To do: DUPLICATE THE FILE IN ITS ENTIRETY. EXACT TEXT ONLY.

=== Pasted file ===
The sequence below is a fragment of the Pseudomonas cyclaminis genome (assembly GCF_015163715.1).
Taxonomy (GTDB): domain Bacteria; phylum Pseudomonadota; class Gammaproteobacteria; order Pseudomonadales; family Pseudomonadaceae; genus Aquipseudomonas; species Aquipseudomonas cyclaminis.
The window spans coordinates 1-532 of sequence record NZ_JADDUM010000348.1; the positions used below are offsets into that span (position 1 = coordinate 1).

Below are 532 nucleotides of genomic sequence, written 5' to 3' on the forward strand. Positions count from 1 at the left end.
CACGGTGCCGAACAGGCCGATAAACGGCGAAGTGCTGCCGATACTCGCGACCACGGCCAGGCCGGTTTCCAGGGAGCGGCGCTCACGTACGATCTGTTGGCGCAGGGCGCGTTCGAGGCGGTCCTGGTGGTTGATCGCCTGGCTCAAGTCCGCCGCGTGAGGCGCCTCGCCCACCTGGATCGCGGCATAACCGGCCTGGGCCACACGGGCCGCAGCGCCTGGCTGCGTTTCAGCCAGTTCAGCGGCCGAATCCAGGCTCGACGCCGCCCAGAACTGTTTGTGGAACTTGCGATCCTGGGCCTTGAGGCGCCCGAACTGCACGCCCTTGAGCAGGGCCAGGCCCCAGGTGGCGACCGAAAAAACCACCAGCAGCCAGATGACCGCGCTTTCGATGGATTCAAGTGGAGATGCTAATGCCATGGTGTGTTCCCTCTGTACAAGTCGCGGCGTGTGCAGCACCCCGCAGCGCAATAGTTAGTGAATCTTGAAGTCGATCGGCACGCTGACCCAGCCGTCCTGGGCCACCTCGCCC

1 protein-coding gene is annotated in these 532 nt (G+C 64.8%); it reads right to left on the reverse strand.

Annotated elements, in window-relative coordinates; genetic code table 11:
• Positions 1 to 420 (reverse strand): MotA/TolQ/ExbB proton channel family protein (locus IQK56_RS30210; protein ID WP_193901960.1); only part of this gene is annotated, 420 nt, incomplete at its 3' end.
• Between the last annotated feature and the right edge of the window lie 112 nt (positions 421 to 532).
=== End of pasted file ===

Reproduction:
The sequence below is a fragment of the Pseudomonas cyclaminis genome (assembly GCF_015163715.1).
Taxonomy (GTDB): domain Bacteria; phylum Pseudomonadota; class Gammaproteobacteria; order Pseudomonadales; family Pseudomonadaceae; genus Aquipseudomonas; species Aquipseudomonas cyclaminis.
The window spans coordinates 1-532 of sequence record NZ_JADDUM010000348.1; the positions used below are offsets into that span (position 1 = coordinate 1).

Below are 532 nucleotides of genomic sequence, written 5' to 3' on the forward strand. Positions count from 1 at the left end.
CACGGTGCCGAACAGGCCGATAAACGGCGAAGTGCTGCCGATACTCGCGACCACGGCCAGGCCGGTTTCCAGGGAGCGGCGCTCACGTACGATCTGTTGGCGCAGGGCGCGTTCGAGGCGGTCCTGGTGGTTGATCGCCTGGCTCAAGTCCGCCGCGTGAGGCGCCTCGCCCACCTGGATCGCGGCATAACCGGCCTGGGCCACACGGGCCGCAGCGCCTGGCTGCGTTTCAGCCAGTTCAGCGGCCGAATCCAGGCTCGACGCCGCCCAGAACTGTTTGTGGAACTTGCGATCCTGGGCCTTGAGGCGCCCGAACTGCACGCCCTTGAGCAGGGCCAGGCCCCAGGTGGCGACCGAAAAAACCACCAGCAGCCAGATGACCGCGCTTTCGATGGATTCAAGTGGAGATGCTAATGCCATGGTGTGTTCCCTCTGTACAAGTCGCGGCGTGTGCAGCACCCCGCAGCGCAATAGTTAGTGAATCTTGAAGTCGATCGGCACGCTGACCCAGCCGTCCTGGGCCACCTCGCCC

1 protein-coding gene is annotated in these 532 nt (G+C 64.8%); it reads right to left on the reverse strand.

Annotated elements, in window-relative coordinates; genetic code table 11:
• Positions 1 to 420 (reverse strand): MotA/TolQ/ExbB proton channel family protein (locus IQK56_RS30210; protein ID WP_193901960.1); only part of this gene is annotated, 420 nt, incomplete at its 3' end.
• Between the last annotated feature and the right edge of the window lie 112 nt (positions 421 to 532).